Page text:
• For patients aged under 16 registered for the Minor Ailments Service in 2016/17, those who lived in the most deprived Scottish Index of Multiple Deprivation quintile received the greatest number of items per 1,000 Minor Ailments Service registrations (2,927 items) while those who lived in the least deprived quintile received the least (2,318 items).
Published: 26 September 2017
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The Information Services Division has released Community Pharmacy activity and direct pharmaceutical care services in an open data format. This information release makes these data available in response to information requests for contractor data relating to specific Community Pharmacy services. The longer term aim is to give the greatest equality of access following feedback on these experimental statistics.

Published: 26 September 2017
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The Information Services Division has released results for financial year 2020/21 from the Resource Allocation Formula for NHSScotland. The previously published shares for 2018/19 and 2019/20 are also shown. The Formula is used to inform the budget allocations to territorial NHS Boards in Scotland for the provision of hospital and community healthcare services and GP prescribing. The final shares for these years may be different from the calculated target shares, as the results are used to inform the final allocation, not to determine them.

Published: 26 September 2017
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This information helps to provide a balanced view of CAMH services in NHS Scotland, incorporating the aims of the Quality Strategy domains of Client/Patient Focus, Delivering Best Practice, Internal Processes and Best Use of Resources. It achieves this by taking a range of information on waiting times for young people receiving mental health services, the workforce employed to provide those services, hospital activity and several other contextual measures. The balanced scorecard comprises of a detailed set of data tables in the CAMHS toolkit and an interactive comparative dashboard.

Published: 26 September 2017
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Drugs – Treatment for drug misuse

  • For the sixth successive year there has been a decrease in the number of Opioid Replacement Therapy drug items (including methadone) dispensed.
  • From 2010/11 to 2016/17, the cost of methadone dispensing decreased from £6,382 to £5,051 per 1,000 adult population.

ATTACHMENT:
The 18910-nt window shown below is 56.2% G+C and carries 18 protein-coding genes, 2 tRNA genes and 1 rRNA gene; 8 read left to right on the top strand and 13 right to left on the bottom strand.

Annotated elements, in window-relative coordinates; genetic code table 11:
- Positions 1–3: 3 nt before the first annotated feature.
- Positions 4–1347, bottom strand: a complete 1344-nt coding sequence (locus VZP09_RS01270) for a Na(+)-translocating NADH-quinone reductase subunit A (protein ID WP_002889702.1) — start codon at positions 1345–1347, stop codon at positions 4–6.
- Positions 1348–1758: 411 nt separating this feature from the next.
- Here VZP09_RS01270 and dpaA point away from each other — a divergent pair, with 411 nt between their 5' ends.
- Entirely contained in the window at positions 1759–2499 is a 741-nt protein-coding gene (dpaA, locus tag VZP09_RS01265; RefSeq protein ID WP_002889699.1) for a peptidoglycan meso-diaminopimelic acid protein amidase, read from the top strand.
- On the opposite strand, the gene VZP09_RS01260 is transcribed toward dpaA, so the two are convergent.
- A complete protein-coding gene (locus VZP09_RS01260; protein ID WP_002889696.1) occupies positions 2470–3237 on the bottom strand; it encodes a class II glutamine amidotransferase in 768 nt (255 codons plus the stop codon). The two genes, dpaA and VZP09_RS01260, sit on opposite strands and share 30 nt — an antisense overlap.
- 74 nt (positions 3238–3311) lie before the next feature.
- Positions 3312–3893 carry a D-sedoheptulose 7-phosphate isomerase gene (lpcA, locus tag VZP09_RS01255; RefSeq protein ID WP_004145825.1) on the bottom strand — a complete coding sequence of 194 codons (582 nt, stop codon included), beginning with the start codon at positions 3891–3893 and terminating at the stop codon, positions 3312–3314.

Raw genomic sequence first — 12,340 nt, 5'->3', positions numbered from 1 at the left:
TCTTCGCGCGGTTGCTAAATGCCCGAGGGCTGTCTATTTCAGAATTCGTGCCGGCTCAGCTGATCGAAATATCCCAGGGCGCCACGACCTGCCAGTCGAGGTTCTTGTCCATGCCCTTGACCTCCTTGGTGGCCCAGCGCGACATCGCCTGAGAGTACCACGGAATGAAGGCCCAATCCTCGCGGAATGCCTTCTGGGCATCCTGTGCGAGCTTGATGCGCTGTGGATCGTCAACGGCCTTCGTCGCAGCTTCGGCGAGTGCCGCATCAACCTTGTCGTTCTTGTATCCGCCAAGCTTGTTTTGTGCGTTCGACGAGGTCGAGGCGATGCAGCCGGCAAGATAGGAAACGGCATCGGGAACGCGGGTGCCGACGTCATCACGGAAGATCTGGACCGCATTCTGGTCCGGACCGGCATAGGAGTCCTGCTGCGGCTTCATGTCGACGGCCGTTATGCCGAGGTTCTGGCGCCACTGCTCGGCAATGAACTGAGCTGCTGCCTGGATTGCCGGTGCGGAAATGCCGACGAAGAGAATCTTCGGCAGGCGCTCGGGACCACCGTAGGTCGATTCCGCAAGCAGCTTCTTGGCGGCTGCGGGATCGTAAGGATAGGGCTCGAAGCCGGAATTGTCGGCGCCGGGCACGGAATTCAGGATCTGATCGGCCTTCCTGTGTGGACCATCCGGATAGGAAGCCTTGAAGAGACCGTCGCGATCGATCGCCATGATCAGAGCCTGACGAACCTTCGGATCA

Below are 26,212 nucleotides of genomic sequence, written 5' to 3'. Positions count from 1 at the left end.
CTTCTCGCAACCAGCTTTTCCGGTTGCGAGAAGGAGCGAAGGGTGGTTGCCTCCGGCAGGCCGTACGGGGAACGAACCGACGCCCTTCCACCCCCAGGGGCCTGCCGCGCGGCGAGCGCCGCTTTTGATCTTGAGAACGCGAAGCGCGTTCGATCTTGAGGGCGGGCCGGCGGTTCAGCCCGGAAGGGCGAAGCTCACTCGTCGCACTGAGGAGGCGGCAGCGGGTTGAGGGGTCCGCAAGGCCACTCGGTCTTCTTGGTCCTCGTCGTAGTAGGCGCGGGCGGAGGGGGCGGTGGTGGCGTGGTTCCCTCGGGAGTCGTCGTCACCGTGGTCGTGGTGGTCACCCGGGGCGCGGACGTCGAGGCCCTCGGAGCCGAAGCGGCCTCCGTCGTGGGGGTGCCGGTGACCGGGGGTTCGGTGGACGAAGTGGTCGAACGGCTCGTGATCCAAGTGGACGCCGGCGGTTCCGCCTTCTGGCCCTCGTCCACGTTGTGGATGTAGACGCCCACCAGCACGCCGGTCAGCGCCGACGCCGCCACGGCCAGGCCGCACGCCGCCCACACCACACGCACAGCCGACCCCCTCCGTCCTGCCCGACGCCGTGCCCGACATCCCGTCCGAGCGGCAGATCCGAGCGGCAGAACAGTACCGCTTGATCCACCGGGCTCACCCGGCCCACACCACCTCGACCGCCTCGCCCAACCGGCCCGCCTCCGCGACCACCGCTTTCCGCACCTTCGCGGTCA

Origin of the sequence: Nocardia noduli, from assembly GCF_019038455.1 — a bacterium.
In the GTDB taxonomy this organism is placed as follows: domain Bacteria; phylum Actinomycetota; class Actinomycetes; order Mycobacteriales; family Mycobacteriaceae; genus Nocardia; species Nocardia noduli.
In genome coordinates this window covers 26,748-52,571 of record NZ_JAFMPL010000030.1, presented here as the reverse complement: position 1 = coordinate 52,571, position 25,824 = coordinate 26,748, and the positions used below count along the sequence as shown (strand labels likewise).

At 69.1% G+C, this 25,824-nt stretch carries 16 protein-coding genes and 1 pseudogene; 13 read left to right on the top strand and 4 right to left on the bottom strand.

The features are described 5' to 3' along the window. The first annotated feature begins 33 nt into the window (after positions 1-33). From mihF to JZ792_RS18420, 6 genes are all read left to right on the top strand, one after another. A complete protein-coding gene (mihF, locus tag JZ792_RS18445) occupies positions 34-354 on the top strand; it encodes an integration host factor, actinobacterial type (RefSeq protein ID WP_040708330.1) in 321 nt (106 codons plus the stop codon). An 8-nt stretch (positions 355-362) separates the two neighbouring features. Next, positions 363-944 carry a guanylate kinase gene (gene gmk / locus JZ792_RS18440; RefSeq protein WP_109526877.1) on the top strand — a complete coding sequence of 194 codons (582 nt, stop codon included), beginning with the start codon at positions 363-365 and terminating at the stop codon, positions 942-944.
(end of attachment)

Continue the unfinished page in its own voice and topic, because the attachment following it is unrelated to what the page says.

• The minimum number of individuals in Scotland prescribed methadone was 26,017 in 2016/17.

Drugs – Health harm

  • There were 8,684 HIV infections reported in Scotland between 1985 and 2016, 1,613 (19%) among people who inject drugs.
  • Of the 306 new HIV cases reported by NHS Boards in Scotland in 2016, 36 (12%) were among people who inject drugs.

Prisoners – Prisoner Health

  • In 2015 the Alcohol Use Disorders Identification Test (AUDIT) was administered to prisoners as part of the Scottish Prisoner Survey conducted by Scottish Prison Service. Among prisoners who completed the AUDIT assessment, 66% had an alcohol use disorder. Of these one third (33%) were classed as possibly alcohol dependent, 27% were hazardous drinkers and one in 20 (6%) were harmful drinkers.

Multiple Sclerosis

  • In 2016 there were 171 deaths where multiple sclerosis was recorded as the underlying cause of death. Over time the number of deaths among women is consistently around double the number in men, reflecting the fact that MS is more common among women.

Diabetes

  • The number of discharges with a diabetes diagnosis has increased gradually over the last ten years. Diabetic ketoacidosis shows a steady rise in the number of hospital discharges, particularly among younger age groups.
Published: 26 September 2017
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During the week ending 17 September 2017:

  • There were 26,963 attendances at Emergency Departments across Scotland.
  • 92.2% of people attending Emergency Departments were seen and subsequently admitted, transferred or discharged within 4 hours.
  • 193 (0.7%) patients spent more than 8 hours in an Emergency Department.
  • 40 (0.1%) patients spent more than 12 hours in an Emergency Department.

The information from this publication is included in NHS Performs.

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Confidentiality

ISD works with information collected about patients and the NHSScotland workforce. We work very hard to ensure the safe and secure storage, use and management of that information.

More about Confidentiality

Media Monitoring

If you would like to know more about what is going on in the health service, you may be interested in Information Services Library's media monitoring service. This provides twice daily updates on health related stories being reported in the Scottish media.

Media Monitoring

National Data Catalogue

The National Data Catalogue (NDC) is a single definitive resource of information on Scottish Health and Social Care datasets that incorporates the Data Dictionary, information on the National Datasets and New Developments.

Visit the NDC website

ScotPHO

ScotPHO, The Scottish Public Health ObservatoryThe Scottish Public Health Observatory (ScotPHO) is a major web resource that has been developed by ISD Scotland in collaboration with NHS Health Scotland and other key national organisations.

Visit the ScotPHO website